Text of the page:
Assessing Registered Nurses' Knowledge of Multiple Sclerosis and to Explore the Role of the MS Nurse Specialist in Meeting These Needs

Thursday, May 29, 2014
Trinity Exhibit Hall
Fiona M Mullan, Masters , Neurology, Western Health & Social Care Trust, Londonderry, United Kingdom
Heidi V Thompson, Degree , Neurology, Southern Health & Social Care Trust, Portadown, United Kingdom


Multiple Sclerosis (MS) is the most common neurological condition in young adults in the UK affecting approx. 100,000 people (Heinon and Dorning 2011), in N. Ireland we would estimate to have a population of over 4,500 people affected by MS. Multiple Sclerosis is the most common neurological condition in young adults.  People with MS are admitted to district general hospitals throughout Northern Ireland for a variety of reasons. They are cared for by staff that may not have had training in Neurosciences. If nurses have a lack of knowledge does this create a barrier to care? (Shaw 2008). Hunderfund et al (2010) reports how patients are consistently dissatisfied with the information health care providers give them. 

Objectives: To assess the current knowledge registered nurses have about MS.  To identify gaps in their knowledge in order to inform/target training needs and explore the role of the MS nurse specialist in meeting these requirements.

Methods: Ward managers from medical and surgical wards in 4 district general hospitals were provided with questionnaires to distribute to their staff members across all bands of qualified nursing staff.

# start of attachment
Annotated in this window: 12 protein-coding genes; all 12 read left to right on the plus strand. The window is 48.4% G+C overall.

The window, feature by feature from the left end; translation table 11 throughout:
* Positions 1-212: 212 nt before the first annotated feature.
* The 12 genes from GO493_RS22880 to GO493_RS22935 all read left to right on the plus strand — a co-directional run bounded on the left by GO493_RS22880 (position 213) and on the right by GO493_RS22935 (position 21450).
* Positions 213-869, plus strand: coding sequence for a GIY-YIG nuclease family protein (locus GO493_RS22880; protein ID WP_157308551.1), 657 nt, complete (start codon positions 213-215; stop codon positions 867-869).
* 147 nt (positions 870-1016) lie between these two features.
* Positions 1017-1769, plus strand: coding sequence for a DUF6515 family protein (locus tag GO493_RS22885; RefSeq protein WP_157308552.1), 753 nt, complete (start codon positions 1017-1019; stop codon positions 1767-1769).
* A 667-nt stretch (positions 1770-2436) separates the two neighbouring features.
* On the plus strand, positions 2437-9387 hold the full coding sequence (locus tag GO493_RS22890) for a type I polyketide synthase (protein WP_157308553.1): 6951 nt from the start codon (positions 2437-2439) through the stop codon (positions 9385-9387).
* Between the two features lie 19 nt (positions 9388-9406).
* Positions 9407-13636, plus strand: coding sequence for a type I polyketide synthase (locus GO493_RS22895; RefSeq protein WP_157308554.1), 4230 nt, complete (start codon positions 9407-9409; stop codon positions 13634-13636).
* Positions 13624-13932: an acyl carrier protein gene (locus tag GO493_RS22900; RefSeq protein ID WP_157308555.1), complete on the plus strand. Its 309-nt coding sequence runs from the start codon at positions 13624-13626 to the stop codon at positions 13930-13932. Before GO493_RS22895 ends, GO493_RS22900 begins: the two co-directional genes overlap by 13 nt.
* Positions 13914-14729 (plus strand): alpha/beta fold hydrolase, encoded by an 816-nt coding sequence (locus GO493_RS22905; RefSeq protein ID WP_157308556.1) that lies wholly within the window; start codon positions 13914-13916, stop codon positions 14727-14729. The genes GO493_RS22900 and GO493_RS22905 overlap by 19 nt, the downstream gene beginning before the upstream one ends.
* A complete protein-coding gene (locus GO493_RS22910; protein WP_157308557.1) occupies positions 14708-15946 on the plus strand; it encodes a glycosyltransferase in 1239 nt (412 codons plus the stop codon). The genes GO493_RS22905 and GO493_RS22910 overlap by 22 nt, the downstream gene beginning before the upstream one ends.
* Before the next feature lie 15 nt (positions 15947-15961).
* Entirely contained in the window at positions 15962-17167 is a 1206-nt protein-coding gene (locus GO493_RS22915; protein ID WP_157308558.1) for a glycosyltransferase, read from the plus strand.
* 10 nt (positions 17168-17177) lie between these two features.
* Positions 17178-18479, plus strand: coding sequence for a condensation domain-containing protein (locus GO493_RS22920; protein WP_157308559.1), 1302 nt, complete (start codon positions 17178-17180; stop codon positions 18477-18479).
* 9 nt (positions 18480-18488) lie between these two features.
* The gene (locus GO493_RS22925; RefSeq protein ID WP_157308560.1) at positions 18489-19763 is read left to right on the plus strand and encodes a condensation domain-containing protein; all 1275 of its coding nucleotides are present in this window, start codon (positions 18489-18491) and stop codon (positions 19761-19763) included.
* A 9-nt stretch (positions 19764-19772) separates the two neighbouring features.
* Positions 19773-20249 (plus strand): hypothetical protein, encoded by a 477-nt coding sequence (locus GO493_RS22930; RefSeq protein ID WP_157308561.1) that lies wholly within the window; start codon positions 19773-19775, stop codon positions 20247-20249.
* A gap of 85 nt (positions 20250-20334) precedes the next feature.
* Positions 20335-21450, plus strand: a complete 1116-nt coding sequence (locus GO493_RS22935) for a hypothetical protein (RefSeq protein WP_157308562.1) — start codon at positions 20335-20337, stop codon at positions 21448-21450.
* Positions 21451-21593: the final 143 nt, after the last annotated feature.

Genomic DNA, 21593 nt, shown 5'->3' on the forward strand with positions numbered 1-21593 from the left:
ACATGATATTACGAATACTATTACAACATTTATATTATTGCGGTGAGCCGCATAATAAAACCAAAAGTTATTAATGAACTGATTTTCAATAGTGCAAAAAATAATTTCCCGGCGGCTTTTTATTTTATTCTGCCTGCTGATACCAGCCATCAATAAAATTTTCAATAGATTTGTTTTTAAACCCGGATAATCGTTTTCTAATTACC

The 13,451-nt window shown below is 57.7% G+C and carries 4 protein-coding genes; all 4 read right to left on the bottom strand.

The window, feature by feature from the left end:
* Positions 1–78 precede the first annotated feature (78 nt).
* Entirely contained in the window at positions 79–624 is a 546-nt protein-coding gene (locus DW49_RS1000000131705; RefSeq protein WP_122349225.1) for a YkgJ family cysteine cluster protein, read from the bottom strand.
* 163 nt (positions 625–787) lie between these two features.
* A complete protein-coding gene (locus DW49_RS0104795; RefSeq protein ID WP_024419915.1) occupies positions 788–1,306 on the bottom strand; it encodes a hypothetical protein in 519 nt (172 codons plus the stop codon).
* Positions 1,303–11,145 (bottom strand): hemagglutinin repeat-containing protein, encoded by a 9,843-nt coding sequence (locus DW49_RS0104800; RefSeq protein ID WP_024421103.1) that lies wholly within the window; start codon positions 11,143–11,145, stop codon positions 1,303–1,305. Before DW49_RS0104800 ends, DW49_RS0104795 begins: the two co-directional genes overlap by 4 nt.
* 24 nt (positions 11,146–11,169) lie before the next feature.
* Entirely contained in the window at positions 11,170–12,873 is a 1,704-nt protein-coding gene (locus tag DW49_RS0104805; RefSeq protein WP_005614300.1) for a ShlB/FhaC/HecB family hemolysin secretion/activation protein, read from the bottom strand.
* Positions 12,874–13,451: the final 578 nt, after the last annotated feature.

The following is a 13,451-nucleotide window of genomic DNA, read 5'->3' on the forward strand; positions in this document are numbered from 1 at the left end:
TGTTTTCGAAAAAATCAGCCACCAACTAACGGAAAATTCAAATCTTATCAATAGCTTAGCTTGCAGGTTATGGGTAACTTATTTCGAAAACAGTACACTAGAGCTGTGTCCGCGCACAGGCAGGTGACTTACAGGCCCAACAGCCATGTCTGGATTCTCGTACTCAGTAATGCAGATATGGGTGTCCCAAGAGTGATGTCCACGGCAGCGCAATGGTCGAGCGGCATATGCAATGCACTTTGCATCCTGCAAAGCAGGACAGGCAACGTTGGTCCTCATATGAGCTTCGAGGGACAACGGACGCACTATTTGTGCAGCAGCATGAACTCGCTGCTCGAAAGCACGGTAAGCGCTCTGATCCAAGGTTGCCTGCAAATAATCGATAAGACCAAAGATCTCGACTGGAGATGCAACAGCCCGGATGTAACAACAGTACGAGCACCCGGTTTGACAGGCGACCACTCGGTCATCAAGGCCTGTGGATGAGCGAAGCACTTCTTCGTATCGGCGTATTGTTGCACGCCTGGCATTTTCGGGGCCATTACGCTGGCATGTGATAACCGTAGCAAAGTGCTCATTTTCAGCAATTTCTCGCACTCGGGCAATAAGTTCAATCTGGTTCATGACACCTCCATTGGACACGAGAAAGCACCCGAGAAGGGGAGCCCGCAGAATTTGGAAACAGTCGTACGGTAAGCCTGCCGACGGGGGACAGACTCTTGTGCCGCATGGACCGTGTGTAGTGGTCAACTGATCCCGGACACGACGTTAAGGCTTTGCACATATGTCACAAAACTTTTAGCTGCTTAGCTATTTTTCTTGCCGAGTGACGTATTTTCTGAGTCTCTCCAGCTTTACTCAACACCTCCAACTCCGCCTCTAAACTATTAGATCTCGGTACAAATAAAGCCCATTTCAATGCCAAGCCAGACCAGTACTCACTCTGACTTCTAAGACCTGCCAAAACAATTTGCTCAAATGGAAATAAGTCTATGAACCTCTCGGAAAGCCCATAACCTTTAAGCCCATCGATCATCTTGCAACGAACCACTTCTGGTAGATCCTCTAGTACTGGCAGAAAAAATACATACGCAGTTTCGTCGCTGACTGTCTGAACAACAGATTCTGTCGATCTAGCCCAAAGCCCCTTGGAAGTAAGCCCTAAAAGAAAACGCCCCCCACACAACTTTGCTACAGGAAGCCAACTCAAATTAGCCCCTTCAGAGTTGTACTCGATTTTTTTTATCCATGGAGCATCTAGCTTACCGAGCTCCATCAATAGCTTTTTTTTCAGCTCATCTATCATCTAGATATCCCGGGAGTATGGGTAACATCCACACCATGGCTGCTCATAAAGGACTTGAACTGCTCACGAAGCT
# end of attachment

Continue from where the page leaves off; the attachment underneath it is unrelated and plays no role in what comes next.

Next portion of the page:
Results: 240 questionnaires were distributed with 106 questionnaires were completed and returned.  Over 60 % of the nurses questioned received University based training & most nursed people with MS on an occasional basis. The study showed that the level of knowledge of MS in general nurses is poor and as a result very few general nurses (10%) felt confident nursing people with MS.  Gross & Friedman (2012) reports how negative perceptions of MS from health care professionals can be very distressing for patients.

Conclusions: Part of the Specialist Nurse’s role is to educate not only their patient group but other Healthcare Professionals such as Nurses, Allied Health Professionals and Medical Students (Corfield and Kelly 2009).

We are aware that there is a need for further education and support for general nurses; the findings support the idea that specialist nurses are best placed to provide this education. This will ensure practitioners are confident & knowledgeable in caring for people with MS which will ultimately improve the patient experience.